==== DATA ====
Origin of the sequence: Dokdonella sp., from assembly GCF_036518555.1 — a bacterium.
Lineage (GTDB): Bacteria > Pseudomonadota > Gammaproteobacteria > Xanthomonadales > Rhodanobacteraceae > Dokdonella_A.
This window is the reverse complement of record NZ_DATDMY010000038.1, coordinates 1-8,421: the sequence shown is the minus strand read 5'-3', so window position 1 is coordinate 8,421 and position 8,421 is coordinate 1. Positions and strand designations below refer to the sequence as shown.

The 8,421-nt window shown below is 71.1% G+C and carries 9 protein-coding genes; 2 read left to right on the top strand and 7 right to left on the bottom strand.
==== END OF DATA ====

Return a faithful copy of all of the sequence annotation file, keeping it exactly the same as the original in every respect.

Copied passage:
Origin of the sequence: Dokdonella sp., from assembly GCF_036518555.1 — a bacterium.
Lineage (GTDB): Bacteria > Pseudomonadota > Gammaproteobacteria > Xanthomonadales > Rhodanobacteraceae > Dokdonella_A.
This window is the reverse complement of record NZ_DATDMY010000038.1, coordinates 1-8,421: the sequence shown is the minus strand read 5'-3', so window position 1 is coordinate 8,421 and position 8,421 is coordinate 1. Positions and strand designations below refer to the sequence as shown.

The 8,421-nt window shown below is 71.1% G+C and carries 9 protein-coding genes; 2 read left to right on the top strand and 7 right to left on the bottom strand.